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Eight days ahead of Vinayagar Chaturthi, Kosapet is bustling with activity. Nestled within the narrow streets of Purasawalkam, Ganesha idols of every height, colour and profession adorn the street.

Published: 05th September 2018 03:39 AM  |   Last Updated: 05th September 2018 03:39 AM   |  A+A-

Photo: Ashwin Prasath

Express News Service

CHENNAI: One pair of hands kneads clay, another fills the molds, the third pair breaks down chunky clay from a large mound, and another one adds details to a Ganesha idol waiting to be displayed for sale.

Eight days ahead of Vinayagar Chaturthi, Kosapet is bustling with activity. Nestled within the narrow streets of Purasawalkam, Ganesha idols of every height, colour and profession adorn the street sides. Every year, thousands of Vinayagar idols ranging from Rs 10 to Rs 50,000 are sold here.

Famous for sculpting larger-than-life pillayars, Kosapet was once known for idols made of Plaster of Paris (PoP). But, with repeated police crackdown on PoP idols, pillayar makers were forced to evolve or quit the business. Transformation hit Kosapet.

The area quickly moved on to selling recycled-papier mache Ganeshas, which were brought in from Tirupathi, over the last few years. However, with the appeal for clay pillayars on the rise, larger ones with intricate work are being made more often than before.

A Kuppusamy Mohan, a traditional clay idol maker explains that the name Kosapet evolved from ‘Kuyavampettai’ — a place for clay artisans. “Hundreds of families used to make Vinayagar idols here, before. When the PoP wave hit, business flourished here. But many youngsters left the business after PoP idols were banned. Making idols from other material requires a lot of work,” he said.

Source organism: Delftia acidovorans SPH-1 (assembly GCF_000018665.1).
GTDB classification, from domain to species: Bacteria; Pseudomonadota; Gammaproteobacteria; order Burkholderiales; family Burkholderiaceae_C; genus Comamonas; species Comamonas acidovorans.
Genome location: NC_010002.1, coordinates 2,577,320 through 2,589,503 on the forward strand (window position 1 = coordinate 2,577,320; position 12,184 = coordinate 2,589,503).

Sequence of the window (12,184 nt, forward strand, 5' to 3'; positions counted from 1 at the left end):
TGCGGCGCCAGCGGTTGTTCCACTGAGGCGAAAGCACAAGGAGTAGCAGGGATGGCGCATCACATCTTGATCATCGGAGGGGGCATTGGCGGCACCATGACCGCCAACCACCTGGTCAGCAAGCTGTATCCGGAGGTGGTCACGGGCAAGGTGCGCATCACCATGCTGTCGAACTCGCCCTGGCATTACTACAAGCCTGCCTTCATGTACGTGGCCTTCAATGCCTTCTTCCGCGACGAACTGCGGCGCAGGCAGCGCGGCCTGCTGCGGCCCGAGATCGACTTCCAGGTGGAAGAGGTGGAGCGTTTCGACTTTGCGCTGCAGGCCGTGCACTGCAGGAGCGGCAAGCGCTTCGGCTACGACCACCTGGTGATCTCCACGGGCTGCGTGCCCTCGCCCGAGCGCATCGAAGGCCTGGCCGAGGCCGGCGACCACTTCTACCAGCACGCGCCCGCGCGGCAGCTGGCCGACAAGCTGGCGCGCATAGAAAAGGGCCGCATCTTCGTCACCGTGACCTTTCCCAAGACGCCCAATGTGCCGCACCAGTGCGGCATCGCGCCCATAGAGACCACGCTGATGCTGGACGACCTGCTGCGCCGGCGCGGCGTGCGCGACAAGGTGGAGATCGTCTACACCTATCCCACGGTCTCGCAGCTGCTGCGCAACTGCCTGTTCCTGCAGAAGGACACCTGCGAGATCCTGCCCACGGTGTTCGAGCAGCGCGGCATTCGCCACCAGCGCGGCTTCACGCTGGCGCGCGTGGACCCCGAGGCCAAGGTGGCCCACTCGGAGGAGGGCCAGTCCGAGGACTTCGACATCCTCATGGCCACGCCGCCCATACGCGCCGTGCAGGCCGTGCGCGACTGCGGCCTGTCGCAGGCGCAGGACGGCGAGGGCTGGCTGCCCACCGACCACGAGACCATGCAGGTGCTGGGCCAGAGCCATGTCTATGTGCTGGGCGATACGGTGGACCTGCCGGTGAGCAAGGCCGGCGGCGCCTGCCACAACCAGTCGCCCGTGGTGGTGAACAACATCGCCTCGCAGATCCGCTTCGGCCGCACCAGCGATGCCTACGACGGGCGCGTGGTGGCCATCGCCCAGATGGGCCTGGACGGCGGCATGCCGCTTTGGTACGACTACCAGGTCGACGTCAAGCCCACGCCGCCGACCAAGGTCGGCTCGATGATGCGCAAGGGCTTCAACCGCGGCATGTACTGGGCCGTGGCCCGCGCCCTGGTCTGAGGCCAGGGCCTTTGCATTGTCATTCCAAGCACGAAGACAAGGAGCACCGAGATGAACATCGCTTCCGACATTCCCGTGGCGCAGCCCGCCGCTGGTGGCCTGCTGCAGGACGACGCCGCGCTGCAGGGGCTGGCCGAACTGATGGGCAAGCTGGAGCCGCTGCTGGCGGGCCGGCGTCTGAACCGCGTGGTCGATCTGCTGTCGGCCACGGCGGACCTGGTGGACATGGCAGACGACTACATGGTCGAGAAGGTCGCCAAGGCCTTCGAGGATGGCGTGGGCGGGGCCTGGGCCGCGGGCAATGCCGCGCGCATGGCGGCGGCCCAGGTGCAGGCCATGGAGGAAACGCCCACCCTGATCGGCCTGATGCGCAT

Now, only about 20 families make earthen idols here. Most of them make short ones for small homes. “Although the overall magnitude of sales has gone down over time, the love for clay statues is steady,” claims PA Rajkumar, a clay Ganesha idol maker. “People have become more aware of how PoP is harmful for the ocean and the fish in it. So even the rich are looking for large Ganesha idols made from clay,” he said.

The largest clay idol made in Kosapet is only about 4.5 ft-tall. “But when customers want larger idols, we order from our friends in Karnataka. We have already sold at least four 10-ft clay Ganesha,” said Rajkumar, adding that artisans have lost their old clay sculpting equipment to the PoP phase that came in-between.

There is demand for clay idols even though it is costlier than PoP or paper idols, he claimed. Take a one-feet statue for example. A PoP Ganesha would cost between Rs 70-Rs 100. A simple clay pillayar costs the same. However, an idol, designed intricately and baked in the kiln, will cost up to Rs 500.

Ten days ahead of Ganesh Chathurthi, the streets look like a house of mirrors with manifold vinayagars staring at you from every direction. Large Ganesha idols of every colour stand tall on the periphery of the streets wearing flimsy plastic covers.

Medium-sized 3-5 ft vinayagars fit themselves between the large ones, on the parked vehicles, on compound walls and house entrances. Dotted among these mid-range ones, clay vinayagars are making a slow, but an elegant entry for this Vinayagar Chathurthi.

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